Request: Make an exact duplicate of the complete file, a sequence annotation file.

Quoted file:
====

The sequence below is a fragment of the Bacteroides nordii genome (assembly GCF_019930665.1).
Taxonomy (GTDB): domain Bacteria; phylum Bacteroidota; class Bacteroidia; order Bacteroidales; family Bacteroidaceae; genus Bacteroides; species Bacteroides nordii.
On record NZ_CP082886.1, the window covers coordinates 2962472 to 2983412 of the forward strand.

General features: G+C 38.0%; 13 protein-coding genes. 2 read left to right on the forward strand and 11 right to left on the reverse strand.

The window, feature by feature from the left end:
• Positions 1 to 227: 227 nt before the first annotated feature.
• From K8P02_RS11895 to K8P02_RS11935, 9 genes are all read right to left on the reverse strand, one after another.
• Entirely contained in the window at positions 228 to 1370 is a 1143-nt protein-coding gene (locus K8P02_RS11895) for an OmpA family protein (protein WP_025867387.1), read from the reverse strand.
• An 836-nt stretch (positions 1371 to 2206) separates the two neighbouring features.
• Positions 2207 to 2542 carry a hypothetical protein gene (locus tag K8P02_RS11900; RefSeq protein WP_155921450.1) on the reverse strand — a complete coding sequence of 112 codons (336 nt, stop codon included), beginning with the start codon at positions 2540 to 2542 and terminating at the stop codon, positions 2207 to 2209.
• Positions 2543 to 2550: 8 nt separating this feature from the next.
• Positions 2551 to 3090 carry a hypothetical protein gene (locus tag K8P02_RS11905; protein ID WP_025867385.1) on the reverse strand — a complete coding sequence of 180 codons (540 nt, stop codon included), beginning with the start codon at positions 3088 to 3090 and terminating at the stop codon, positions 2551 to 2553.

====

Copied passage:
The sequence below is a fragment of the Bacteroides nordii genome (assembly GCF_019930665.1).
Taxonomy (GTDB): domain Bacteria; phylum Bacteroidota; class Bacteroidia; order Bacteroidales; family Bacteroidaceae; genus Bacteroides; species Bacteroides nordii.
On record NZ_CP082886.1, the window covers coordinates 2962472 to 2983412 of the forward strand.

General features: G+C 38.0%; 13 protein-coding genes. 2 read left to right on the forward strand and 11 right to left on the reverse strand.

The window, feature by feature from the left end:
• Positions 1 to 227: 227 nt before the first annotated feature.
• From K8P02_RS11895 to K8P02_RS11935, 9 genes are all read right to left on the reverse strand, one after another.
• Entirely contained in the window at positions 228 to 1370 is a 1143-nt protein-coding gene (locus K8P02_RS11895) for an OmpA family protein (protein WP_025867387.1), read from the reverse strand.
• An 836-nt stretch (positions 1371 to 2206) separates the two neighbouring features.
• Positions 2207 to 2542 carry a hypothetical protein gene (locus tag K8P02_RS11900; RefSeq protein WP_155921450.1) on the reverse strand — a complete coding sequence of 112 codons (336 nt, stop codon included), beginning with the start codon at positions 2540 to 2542 and terminating at the stop codon, positions 2207 to 2209.
• Positions 2543 to 2550: 8 nt separating this feature from the next.
• Positions 2551 to 3090 carry a hypothetical protein gene (locus tag K8P02_RS11905; protein ID WP_025867385.1) on the reverse strand — a complete coding sequence of 180 codons (540 nt, stop codon included), beginning with the start codon at positions 3088 to 3090 and terminating at the stop codon, positions 2551 to 2553.